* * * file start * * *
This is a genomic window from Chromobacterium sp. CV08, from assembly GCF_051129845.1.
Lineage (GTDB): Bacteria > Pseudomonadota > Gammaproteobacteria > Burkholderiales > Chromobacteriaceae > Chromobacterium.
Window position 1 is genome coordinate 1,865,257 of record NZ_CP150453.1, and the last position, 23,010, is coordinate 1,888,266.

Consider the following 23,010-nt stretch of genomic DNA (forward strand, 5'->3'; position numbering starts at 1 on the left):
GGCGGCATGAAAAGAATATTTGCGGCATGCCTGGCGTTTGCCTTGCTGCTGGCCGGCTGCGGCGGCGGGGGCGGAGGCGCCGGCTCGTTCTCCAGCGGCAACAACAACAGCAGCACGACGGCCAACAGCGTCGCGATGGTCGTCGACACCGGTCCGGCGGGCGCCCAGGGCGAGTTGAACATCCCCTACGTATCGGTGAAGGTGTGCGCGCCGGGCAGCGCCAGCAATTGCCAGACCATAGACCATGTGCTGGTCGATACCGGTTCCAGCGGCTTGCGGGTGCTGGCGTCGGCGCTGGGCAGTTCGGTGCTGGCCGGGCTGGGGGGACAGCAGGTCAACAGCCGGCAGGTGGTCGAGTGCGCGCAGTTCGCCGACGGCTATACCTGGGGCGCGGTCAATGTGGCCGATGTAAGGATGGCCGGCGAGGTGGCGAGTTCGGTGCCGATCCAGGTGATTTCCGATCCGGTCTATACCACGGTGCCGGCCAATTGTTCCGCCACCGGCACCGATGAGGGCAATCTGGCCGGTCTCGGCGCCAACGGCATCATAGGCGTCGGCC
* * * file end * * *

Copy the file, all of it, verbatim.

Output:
This is a genomic window from Chromobacterium sp. CV08, from assembly GCF_051129845.1.
Lineage (GTDB): Bacteria > Pseudomonadota > Gammaproteobacteria > Burkholderiales > Chromobacteriaceae > Chromobacterium.
Window position 1 is genome coordinate 1,865,257 of record NZ_CP150453.1, and the last position, 23,010, is coordinate 1,888,266.

Consider the following 23,010-nt stretch of genomic DNA (forward strand, 5'->3'; position numbering starts at 1 on the left):
GGCGGCATGAAAAGAATATTTGCGGCATGCCTGGCGTTTGCCTTGCTGCTGGCCGGCTGCGGCGGCGGGGGCGGAGGCGCCGGCTCGTTCTCCAGCGGCAACAACAACAGCAGCACGACGGCCAACAGCGTCGCGATGGTCGTCGACACCGGTCCGGCGGGCGCCCAGGGCGAGTTGAACATCCCCTACGTATCGGTGAAGGTGTGCGCGCCGGGCAGCGCCAGCAATTGCCAGACCATAGACCATGTGCTGGTCGATACCGGTTCCAGCGGCTTGCGGGTGCTGGCGTCGGCGCTGGGCAGTTCGGTGCTGGCCGGGCTGGGGGGACAGCAGGTCAACAGCCGGCAGGTGGTCGAGTGCGCGCAGTTCGCCGACGGCTATACCTGGGGCGCGGTCAATGTGGCCGATGTAAGGATGGCCGGCGAGGTGGCGAGTTCGGTGCCGATCCAGGTGATTTCCGATCCGGTCTATACCACGGTGCCGGCCAATTGTTCCGCCACCGGCACCGATGAGGGCAATCTGGCCGGTCTCGGCGCCAACGGCATCATAGGCGTCGGCC